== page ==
Articles sur Behavioral economics

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The rewards for doing this usually aren’t monetary. Glenn Koenig/Los Angeles Times via Getty Images

Paying all blood donors might not be worth it

Because most people want to be perceived as generous, sometimes monetary incentives for doing a good deed are counterproductive.
Even if the thought counts, the effort might not be worth it. karen roach/Shutterstock.com

Calling donors to thank them doesn’t make them more likely to give again

Like any personal touch, there's a chance this common fundraising step makes people feel warm and fuzzy inside. But a five-year research project found that it doesn't make donors more generous.
People are bad at weighing risk, which is why so many Americans don’t get flu shots. AP Photo/David Goldman

How to deal with life’s risks more rationally

People have to make countless decisions on a daily basis that involve some degree of risk, from boarding a plane to crossing the street. The trouble is most of us don't weigh risk well.
Richard Thaler, laureate in economics, receives his Nobel in Stockholm in December. TT News Agency/Jonas Ekstromer via Reuters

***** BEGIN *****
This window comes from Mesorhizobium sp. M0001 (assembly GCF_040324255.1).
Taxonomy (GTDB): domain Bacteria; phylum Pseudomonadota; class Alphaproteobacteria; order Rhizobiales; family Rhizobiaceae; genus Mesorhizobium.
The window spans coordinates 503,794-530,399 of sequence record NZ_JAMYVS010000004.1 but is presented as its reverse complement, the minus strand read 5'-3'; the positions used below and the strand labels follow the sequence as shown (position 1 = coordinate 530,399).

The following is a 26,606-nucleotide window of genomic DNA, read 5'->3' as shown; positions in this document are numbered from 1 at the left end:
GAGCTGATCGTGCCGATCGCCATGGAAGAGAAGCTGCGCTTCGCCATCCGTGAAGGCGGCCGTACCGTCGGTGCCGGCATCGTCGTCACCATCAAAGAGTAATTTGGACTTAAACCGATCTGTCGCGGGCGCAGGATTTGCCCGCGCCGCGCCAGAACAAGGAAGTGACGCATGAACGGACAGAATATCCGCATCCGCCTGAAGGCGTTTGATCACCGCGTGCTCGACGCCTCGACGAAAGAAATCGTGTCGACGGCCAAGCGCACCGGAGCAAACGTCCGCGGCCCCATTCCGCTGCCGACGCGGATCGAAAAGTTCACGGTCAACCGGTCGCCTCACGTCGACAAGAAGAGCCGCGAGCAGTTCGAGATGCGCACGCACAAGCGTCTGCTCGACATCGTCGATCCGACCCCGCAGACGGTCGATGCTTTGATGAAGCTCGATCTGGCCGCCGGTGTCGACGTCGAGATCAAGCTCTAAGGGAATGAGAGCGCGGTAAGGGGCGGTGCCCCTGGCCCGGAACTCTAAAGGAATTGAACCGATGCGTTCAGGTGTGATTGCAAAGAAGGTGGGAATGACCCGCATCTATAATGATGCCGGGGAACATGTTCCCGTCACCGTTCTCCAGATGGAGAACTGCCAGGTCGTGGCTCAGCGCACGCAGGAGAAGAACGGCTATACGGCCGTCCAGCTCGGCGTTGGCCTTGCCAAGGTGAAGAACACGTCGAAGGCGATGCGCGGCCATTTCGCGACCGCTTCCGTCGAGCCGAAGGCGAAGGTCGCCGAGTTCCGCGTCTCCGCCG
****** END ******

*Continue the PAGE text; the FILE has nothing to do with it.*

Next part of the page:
Behavioral economics finally goes mainstream: 4 essential reads

After two Nobel prize wins for behavioral economists, the burgeoning field has demonstrated its importance in shaping effective economic and government policy.
Holidays don’t always bring you closer bokan/Shutterstock.com

Tips from negotiation experts for truly happy holidays

A scholar applies lessons from her research to negotiate with her spouse better and have an 'awesome holiday.' Here's how you can too – and make your family life happier overall.
A product’s calorie label is a common form of nudging behavior. AP Photo/Jacquelyn Martin

Do people like government ‘nudges’? Study says: Yes

Government initiatives to prod people to make better decisions got a lot of attention after Richard Thaler won a Nobel in economics for his working on nudging.
A prototype Amazon delivery drone. Amazon.com

Delivery drones: swooping down to prey on our self-control

Amazon.com and others are eager to fill the skies with drones delivering packages at all hours. Convenient, yes, but it could transform – and not in a good way – our ability to make informed choices.
Walt Disney used defaults to get children to eat healthier foods, but not all nudges have consumers’ interests at heart. Gary Kazanjian/AP Photo

‘Default’ choices have big impact, but how to make sure they’re used ethically?

Defaults are powerful tools that policymakers and marketers can use to nudge us to make certain choices, whether in our interest or in theirs. How do we ensure they're used responsibly?

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